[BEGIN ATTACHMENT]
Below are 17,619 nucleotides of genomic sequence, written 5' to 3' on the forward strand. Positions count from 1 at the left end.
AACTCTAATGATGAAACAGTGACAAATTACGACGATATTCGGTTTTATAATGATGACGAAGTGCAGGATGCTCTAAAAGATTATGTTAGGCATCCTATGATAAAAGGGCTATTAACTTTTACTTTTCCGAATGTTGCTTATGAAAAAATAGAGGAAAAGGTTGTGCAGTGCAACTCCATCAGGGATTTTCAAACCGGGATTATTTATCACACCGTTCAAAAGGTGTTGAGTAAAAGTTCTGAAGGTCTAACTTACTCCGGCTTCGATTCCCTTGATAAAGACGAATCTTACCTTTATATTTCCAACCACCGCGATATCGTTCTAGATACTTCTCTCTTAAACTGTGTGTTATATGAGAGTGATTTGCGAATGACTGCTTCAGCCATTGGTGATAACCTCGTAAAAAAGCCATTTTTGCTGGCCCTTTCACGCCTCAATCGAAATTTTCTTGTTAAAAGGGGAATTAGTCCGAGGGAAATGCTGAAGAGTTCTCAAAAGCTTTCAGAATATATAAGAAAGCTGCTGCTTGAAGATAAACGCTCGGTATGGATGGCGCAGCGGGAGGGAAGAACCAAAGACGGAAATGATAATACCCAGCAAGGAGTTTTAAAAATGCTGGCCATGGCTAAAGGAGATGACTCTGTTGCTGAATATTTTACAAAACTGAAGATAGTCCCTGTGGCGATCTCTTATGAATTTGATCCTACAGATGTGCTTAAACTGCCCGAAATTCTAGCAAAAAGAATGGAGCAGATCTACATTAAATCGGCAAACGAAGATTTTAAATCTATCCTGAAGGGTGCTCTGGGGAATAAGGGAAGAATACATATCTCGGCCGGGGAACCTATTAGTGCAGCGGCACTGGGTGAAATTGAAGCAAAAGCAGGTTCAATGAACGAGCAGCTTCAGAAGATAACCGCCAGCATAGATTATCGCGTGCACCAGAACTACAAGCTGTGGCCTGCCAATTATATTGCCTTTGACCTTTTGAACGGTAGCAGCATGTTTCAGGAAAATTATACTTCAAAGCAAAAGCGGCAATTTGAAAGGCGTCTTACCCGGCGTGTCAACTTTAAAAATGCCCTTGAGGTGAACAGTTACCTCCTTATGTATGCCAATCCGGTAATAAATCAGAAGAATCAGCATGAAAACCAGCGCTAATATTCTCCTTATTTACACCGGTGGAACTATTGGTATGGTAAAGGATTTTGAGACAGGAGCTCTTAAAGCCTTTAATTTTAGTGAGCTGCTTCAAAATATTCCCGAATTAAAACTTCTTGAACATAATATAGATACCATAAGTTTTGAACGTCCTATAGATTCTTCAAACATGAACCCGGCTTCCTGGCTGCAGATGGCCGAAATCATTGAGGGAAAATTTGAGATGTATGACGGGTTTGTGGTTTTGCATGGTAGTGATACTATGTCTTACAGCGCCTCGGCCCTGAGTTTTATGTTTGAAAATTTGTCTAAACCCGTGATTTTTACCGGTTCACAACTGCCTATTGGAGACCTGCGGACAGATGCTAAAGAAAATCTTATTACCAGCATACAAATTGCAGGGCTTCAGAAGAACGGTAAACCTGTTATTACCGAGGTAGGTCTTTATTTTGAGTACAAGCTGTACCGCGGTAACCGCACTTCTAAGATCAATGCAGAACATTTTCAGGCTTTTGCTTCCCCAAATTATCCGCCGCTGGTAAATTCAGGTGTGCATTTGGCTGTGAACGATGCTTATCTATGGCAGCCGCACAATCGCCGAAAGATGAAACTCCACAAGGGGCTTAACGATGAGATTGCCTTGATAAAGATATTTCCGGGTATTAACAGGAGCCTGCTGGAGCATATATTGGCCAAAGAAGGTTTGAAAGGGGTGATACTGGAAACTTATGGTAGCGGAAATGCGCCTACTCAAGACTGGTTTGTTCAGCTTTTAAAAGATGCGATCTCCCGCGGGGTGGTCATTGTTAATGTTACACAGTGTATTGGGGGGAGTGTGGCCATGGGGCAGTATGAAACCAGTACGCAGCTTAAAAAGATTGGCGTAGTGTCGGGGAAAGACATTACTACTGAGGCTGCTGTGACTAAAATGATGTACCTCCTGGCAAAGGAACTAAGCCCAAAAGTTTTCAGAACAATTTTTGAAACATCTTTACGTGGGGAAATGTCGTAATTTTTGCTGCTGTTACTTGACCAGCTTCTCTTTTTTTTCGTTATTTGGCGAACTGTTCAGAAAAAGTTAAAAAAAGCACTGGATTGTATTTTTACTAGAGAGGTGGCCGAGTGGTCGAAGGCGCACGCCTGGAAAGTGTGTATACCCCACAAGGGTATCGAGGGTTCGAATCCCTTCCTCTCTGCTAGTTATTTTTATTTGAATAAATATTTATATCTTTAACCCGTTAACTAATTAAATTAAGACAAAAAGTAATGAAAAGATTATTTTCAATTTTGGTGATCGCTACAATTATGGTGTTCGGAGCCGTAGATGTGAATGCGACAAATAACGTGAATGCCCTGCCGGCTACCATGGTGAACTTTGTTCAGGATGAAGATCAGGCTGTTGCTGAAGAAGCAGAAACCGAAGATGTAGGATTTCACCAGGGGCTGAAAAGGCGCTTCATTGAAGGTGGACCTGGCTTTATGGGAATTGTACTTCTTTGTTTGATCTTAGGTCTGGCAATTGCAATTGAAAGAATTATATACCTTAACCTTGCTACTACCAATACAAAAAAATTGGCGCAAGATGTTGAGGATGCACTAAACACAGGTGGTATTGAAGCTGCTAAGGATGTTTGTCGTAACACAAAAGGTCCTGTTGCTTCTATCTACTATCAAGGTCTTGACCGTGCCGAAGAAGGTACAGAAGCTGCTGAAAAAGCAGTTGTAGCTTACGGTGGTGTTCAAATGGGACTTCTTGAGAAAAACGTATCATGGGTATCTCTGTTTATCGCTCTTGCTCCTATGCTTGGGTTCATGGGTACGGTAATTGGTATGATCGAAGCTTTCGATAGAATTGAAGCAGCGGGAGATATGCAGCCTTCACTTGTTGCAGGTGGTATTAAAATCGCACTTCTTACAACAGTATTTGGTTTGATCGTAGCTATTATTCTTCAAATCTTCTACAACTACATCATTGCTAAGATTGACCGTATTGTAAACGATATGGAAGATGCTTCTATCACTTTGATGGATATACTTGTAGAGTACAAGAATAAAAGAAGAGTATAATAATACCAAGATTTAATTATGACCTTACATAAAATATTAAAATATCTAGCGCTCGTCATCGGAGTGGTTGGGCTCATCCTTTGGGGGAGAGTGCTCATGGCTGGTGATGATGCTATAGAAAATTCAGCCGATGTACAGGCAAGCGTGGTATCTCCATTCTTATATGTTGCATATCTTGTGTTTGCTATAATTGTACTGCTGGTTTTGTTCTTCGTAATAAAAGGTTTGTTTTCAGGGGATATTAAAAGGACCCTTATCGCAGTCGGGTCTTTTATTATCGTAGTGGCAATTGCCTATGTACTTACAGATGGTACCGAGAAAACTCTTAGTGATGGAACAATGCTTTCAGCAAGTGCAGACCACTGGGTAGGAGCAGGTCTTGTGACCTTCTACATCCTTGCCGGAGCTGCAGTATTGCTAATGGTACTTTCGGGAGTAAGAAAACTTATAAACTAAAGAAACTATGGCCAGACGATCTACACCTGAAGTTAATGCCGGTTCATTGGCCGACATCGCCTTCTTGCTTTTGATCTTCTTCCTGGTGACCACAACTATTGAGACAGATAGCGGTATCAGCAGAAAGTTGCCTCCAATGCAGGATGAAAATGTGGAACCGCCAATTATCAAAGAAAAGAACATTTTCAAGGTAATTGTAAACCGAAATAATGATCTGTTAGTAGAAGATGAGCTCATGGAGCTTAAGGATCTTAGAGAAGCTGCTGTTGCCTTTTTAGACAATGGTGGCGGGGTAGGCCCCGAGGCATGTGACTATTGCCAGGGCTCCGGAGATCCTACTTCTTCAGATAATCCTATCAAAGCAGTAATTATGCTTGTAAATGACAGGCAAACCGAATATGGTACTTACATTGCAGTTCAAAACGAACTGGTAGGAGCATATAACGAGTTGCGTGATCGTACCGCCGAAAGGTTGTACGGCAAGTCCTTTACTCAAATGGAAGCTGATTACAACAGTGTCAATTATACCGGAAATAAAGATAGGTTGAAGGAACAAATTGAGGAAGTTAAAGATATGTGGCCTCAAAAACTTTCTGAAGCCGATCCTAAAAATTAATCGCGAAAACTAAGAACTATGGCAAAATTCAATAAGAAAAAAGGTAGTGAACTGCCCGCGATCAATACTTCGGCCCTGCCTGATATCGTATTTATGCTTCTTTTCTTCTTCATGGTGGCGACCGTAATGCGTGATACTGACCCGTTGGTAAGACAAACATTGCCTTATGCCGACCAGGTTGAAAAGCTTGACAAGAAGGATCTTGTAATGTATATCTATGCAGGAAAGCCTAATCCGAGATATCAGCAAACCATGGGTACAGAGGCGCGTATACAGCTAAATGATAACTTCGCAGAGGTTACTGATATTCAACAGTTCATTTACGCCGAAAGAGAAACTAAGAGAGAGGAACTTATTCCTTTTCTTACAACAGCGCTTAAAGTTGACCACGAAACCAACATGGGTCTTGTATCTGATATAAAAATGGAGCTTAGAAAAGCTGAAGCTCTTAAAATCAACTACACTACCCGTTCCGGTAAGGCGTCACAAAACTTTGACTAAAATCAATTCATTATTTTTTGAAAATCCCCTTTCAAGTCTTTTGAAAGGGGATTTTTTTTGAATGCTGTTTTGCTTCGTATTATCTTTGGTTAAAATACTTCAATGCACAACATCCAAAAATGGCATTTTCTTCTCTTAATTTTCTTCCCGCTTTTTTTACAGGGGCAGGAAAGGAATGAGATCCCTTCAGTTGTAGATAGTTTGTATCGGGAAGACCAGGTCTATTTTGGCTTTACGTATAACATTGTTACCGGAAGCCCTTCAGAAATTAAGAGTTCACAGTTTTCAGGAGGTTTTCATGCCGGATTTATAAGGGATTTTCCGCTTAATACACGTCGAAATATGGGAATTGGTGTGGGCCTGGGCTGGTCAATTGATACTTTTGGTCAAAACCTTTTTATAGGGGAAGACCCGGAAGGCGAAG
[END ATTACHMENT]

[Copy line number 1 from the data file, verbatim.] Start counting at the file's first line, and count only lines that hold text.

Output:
Below are 17,619 nucleotides of genomic sequence, written 5' to 3' on the forward strand. Positions count from 1 at the left end.